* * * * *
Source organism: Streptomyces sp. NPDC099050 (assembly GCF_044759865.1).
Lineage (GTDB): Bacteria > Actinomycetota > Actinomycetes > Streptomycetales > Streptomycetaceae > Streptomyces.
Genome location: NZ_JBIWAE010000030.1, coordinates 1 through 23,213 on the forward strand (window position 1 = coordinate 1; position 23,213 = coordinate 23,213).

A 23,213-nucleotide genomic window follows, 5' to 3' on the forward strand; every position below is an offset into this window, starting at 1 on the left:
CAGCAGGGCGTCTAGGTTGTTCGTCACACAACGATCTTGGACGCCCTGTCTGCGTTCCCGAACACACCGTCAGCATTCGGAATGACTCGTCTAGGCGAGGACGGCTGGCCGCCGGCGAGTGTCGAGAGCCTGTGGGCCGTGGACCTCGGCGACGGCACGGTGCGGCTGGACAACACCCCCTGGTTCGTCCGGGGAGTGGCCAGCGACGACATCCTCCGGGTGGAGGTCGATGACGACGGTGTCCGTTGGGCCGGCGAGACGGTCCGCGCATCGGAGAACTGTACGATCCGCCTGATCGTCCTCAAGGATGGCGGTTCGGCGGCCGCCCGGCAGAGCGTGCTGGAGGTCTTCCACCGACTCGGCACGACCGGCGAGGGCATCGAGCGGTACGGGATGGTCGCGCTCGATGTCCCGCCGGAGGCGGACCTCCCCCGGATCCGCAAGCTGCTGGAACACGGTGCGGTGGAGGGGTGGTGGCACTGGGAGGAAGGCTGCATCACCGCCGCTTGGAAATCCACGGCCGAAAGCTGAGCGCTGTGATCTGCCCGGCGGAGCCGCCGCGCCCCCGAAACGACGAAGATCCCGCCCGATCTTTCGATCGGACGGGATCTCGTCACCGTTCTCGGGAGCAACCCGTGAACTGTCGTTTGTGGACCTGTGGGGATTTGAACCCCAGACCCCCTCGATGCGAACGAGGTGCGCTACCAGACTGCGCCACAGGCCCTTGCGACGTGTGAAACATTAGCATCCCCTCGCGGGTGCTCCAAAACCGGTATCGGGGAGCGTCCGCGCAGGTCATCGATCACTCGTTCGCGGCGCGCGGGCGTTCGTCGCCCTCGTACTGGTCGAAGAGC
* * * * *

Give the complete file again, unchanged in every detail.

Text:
Source organism: Streptomyces sp. NPDC099050 (assembly GCF_044759865.1).
Lineage (GTDB): Bacteria > Actinomycetota > Actinomycetes > Streptomycetales > Streptomycetaceae > Streptomyces.
Genome location: NZ_JBIWAE010000030.1, coordinates 1 through 23,213 on the forward strand (window position 1 = coordinate 1; position 23,213 = coordinate 23,213).

A 23,213-nucleotide genomic window follows, 5' to 3' on the forward strand; every position below is an offset into this window, starting at 1 on the left:
CAGCAGGGCGTCTAGGTTGTTCGTCACACAACGATCTTGGACGCCCTGTCTGCGTTCCCGAACACACCGTCAGCATTCGGAATGACTCGTCTAGGCGAGGACGGCTGGCCGCCGGCGAGTGTCGAGAGCCTGTGGGCCGTGGACCTCGGCGACGGCACGGTGCGGCTGGACAACACCCCCTGGTTCGTCCGGGGAGTGGCCAGCGACGACATCCTCCGGGTGGAGGTCGATGACGACGGTGTCCGTTGGGCCGGCGAGACGGTCCGCGCATCGGAGAACTGTACGATCCGCCTGATCGTCCTCAAGGATGGCGGTTCGGCGGCCGCCCGGCAGAGCGTGCTGGAGGTCTTCCACCGACTCGGCACGACCGGCGAGGGCATCGAGCGGTACGGGATGGTCGCGCTCGATGTCCCGCCGGAGGCGGACCTCCCCCGGATCCGCAAGCTGCTGGAACACGGTGCGGTGGAGGGGTGGTGGCACTGGGAGGAAGGCTGCATCACCGCCGCTTGGAAATCCACGGCCGAAAGCTGAGCGCTGTGATCTGCCCGGCGGAGCCGCCGCGCCCCCGAAACGACGAAGATCCCGCCCGATCTTTCGATCGGACGGGATCTCGTCACCGTTCTCGGGAGCAACCCGTGAACTGTCGTTTGTGGACCTGTGGGGATTTGAACCCCAGACCCCCTCGATGCGAACGAGGTGCGCTACCAGACTGCGCCACAGGCCCTTGCGACGTGTGAAACATTAGCATCCCCTCGCGGGTGCTCCAAAACCGGTATCGGGGAGCGTCCGCGCAGGTCATCGATCACTCGTTCGCGGCGCGCGGGCGTTCGTCGCCCTCGTACTGGTCGAAGAGC